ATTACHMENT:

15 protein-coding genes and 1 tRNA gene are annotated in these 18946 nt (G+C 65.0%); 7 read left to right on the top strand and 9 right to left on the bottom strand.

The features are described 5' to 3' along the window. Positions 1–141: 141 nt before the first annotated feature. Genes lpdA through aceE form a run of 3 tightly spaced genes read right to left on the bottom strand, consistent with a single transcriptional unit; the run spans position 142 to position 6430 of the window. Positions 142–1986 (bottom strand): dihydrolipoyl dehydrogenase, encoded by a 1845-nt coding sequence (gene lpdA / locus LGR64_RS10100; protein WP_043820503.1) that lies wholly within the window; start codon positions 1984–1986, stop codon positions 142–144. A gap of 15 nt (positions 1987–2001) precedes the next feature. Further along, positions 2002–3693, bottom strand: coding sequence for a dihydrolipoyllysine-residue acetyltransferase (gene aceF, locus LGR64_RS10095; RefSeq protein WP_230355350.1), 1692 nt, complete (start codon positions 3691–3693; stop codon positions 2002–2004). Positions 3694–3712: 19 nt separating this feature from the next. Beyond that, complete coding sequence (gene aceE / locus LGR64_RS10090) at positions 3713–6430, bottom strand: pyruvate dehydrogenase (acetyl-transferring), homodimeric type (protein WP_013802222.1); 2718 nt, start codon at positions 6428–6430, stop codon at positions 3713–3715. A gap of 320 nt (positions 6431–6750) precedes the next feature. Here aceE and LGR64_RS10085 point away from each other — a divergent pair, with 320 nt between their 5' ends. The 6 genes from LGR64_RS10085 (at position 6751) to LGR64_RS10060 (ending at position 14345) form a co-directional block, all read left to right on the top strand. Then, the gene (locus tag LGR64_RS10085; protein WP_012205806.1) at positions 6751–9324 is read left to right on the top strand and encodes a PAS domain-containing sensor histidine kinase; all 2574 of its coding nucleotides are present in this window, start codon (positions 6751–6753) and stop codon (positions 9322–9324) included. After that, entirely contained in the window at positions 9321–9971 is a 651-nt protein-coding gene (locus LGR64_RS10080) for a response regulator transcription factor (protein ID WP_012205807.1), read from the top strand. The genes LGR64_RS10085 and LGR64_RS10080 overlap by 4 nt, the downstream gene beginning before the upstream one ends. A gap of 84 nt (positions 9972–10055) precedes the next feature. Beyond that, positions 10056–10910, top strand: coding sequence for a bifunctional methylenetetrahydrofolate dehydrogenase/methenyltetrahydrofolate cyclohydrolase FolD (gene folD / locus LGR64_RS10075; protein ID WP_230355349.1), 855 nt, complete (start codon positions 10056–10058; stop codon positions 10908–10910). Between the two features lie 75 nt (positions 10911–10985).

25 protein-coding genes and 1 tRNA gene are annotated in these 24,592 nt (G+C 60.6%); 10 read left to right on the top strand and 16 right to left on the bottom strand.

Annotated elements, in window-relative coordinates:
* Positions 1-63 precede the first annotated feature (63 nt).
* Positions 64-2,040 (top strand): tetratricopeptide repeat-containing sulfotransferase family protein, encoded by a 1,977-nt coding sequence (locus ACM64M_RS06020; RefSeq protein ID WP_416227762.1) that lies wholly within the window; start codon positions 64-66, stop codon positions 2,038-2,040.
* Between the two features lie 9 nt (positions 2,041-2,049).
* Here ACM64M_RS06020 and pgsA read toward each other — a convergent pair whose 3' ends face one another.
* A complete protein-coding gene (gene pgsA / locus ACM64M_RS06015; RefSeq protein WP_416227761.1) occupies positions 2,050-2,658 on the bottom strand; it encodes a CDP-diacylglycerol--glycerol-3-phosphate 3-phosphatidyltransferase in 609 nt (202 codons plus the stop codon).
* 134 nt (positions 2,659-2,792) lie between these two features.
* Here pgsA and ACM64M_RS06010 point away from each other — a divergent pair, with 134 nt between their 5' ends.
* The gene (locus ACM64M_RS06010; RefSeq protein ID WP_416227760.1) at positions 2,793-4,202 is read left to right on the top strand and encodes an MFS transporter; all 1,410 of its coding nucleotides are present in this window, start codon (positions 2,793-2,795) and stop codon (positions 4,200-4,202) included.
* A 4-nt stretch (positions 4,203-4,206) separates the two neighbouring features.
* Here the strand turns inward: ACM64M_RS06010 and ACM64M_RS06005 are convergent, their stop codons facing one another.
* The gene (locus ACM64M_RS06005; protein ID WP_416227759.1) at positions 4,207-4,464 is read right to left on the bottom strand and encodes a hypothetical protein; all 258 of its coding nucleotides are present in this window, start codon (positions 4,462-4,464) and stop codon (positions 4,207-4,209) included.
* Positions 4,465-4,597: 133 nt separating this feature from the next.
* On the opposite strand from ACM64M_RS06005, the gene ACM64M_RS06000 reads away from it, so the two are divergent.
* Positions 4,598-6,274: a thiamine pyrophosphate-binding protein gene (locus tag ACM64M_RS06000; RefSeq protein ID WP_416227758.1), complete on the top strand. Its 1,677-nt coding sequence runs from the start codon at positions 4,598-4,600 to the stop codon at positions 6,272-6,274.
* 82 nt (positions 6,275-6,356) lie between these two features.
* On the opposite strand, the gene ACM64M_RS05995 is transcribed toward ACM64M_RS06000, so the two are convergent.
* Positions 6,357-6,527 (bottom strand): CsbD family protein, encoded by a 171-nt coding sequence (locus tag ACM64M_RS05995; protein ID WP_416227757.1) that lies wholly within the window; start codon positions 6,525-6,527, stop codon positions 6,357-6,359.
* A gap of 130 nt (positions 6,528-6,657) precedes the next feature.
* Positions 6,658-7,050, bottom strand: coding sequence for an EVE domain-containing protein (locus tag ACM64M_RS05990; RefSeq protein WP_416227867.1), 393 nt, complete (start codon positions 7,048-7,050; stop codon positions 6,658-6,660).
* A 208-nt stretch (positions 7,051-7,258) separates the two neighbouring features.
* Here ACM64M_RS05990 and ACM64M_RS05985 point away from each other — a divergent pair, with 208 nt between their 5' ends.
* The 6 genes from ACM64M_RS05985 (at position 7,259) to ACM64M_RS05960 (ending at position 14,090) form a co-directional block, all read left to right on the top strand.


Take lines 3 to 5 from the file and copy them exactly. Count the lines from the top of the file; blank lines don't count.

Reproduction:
25 protein-coding genes and 1 tRNA gene are annotated in these 24,592 nt (G+C 60.6%); 10 read left to right on the top strand and 16 right to left on the bottom strand.

Annotated elements, in window-relative coordinates:
* Positions 1-63 precede the first annotated feature (63 nt).